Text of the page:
Sony Ericsson is giving a masterclass in music phones with the W995 Walkman. The company wants to blow our minds with its upcoming entertainment-orientated powerhouse, the , but, after using the W995, we're pretty blown away already, thanks very much. This is a music phone that takes everything great about the Walkman range and makes it even better, thanks to the standard 3.5mm headphone jack. And, with an 8.1-megapixel camera, it makes a very good camera phone as well.
You can grab the W995 from free on a £30-per-month, 18-month contract with T-Mobile, or for £330 when bought with £10 airtime on a pay-as-you-go deal with O2.
Update: We initially said that the bundled external speaker unit toppled over when we put the W995 in it. In fact, it can be easily stabilised, and we have corrected the review accordingly.
We've been long-time fans of Sony Ericsson Walkman music phones, but we've always had a huge, heavy axe to grind: the proprietary headphone socket. The adaptor that's included with, for example, the is fine for hands-free use with the included (very short) headphones, but it's a metre long -- so when we use our own headphones, we could skip with the cable. It also takes up the phone's USB port, which is inconvenient since it necessitates unplugging the headphones every time you want to transfer music.
We've been holding our breath for months in the hope that the W995 will live up to its promise of being the first Walkman phone with a proper headphone jack, and it hasn't let us down. The 3.5mm headphone jack sits right in the centre on the top of the phone, and the W995 also comes with a headphone adaptor (with a hands-free mic) that you can plug into the proprietary USB socket, so you can actually plug in two pairs of headphones at the same time.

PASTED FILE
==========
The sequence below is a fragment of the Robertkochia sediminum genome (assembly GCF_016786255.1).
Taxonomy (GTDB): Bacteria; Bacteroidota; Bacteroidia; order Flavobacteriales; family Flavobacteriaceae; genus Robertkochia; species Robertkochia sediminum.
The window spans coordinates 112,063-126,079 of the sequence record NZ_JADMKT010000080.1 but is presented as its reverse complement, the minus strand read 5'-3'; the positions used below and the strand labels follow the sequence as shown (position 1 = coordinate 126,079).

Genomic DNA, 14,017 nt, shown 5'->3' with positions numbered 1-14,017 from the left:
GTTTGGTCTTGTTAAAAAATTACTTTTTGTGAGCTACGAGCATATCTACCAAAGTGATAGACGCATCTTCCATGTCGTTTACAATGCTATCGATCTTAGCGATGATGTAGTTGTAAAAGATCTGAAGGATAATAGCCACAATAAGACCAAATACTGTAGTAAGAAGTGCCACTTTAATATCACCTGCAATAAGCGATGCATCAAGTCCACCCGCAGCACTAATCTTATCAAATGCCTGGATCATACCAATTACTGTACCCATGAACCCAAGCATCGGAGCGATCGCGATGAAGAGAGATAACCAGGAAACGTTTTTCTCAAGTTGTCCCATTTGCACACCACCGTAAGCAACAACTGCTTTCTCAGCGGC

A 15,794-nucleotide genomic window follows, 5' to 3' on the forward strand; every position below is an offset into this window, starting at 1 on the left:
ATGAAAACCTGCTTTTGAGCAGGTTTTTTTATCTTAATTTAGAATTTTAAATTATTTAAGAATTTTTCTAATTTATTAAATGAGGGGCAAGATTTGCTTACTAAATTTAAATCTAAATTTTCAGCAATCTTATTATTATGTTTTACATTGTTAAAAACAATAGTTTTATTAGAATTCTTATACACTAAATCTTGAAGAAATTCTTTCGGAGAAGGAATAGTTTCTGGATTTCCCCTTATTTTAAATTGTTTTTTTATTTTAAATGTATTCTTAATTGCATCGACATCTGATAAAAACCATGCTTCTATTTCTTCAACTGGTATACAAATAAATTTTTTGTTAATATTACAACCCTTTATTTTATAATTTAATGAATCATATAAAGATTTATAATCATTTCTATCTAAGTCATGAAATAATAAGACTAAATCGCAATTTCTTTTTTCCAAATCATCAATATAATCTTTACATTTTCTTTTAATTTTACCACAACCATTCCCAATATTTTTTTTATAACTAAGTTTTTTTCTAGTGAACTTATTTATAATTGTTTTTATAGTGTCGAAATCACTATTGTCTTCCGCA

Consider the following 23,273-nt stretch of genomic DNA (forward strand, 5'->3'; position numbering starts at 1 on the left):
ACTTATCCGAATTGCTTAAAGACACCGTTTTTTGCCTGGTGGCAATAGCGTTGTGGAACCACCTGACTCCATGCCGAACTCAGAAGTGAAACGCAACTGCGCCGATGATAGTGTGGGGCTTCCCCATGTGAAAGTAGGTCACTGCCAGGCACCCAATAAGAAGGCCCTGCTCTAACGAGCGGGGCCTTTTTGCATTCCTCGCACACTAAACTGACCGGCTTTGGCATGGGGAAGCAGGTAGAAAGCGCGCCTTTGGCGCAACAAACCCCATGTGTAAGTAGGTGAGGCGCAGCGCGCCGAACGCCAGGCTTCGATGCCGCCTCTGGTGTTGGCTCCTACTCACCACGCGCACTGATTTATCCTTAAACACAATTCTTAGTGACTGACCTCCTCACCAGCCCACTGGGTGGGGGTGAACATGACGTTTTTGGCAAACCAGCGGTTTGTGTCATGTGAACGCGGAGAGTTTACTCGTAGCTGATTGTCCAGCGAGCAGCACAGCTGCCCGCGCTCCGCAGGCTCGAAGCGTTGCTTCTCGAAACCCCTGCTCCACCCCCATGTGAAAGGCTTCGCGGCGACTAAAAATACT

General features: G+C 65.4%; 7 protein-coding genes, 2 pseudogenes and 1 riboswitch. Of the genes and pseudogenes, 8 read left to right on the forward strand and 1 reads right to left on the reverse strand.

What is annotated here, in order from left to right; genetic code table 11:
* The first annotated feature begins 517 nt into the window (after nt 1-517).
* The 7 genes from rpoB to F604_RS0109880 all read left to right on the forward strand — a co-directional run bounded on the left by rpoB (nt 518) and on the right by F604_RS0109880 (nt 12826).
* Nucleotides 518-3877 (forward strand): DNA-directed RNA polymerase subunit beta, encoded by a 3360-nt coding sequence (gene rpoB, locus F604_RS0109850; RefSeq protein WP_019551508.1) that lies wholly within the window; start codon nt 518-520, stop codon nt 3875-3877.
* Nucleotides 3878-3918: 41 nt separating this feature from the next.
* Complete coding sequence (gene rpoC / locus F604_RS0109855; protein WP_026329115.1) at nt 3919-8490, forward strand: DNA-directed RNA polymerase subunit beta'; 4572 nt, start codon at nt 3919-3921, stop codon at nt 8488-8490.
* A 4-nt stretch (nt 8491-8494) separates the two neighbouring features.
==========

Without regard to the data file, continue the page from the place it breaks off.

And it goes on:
We compared the sound of high-quality MP3 files on the W995 to the sound on a dedicated MP3 player, using some beautiful Audio Technica headphones, and found the difference in sound quality to be almost imperceptible.
As well as an FM radio, the W995 has some wacky music features like TrackID, which can identify a song based on a clip of a few seconds, and SensMe, which displays your music on a graph of happy/sad and fast/slow. In our tests, these features gave accurate results, but we're not sure if we would take advantage of them in day-to-day use.
Stereo speakers rock
out but fall down
The stereo speakers on the phone are large compared to those of other handsets, and they belt out solid sound at a surprisingly high volume. To really get the party on the bus started, there's a stereo speaker stand included in the box. Its flimsy plastic feel belies its loud, powerful sound, and it includes a radio antenna so you can blast out radio on the speakers without plugging in the headphones. The only downside to the external speaker unit is that, although it's meant to act as a stand, it becomes too top-heavy when the phone's attached, and topples over instantly, unless you take the plastic cap that covers the connector on the speakers and stick it on the back of the stand to make it more stable. This isn't an obvious step to take, though.
You can control the music player with the phone closed, using the dedicated buttons on the side, but they're tiny and not easy to feel with your thumbs. We'd have preferred them to be on the front, and we think they'll take some getting used to.
The Walkman button has moved from the top to the side as well, but this is a good change -- it's much easier to press than on previous phones. You can hold it down and shake the phone to shuffle tracks, snap it left and right to skip tracks, and tilt it up and down to control the volume. It's a fun feature, if you can be bothered to use it, and it's responsive to small movements, so you won't look like an overexcited phone juggler.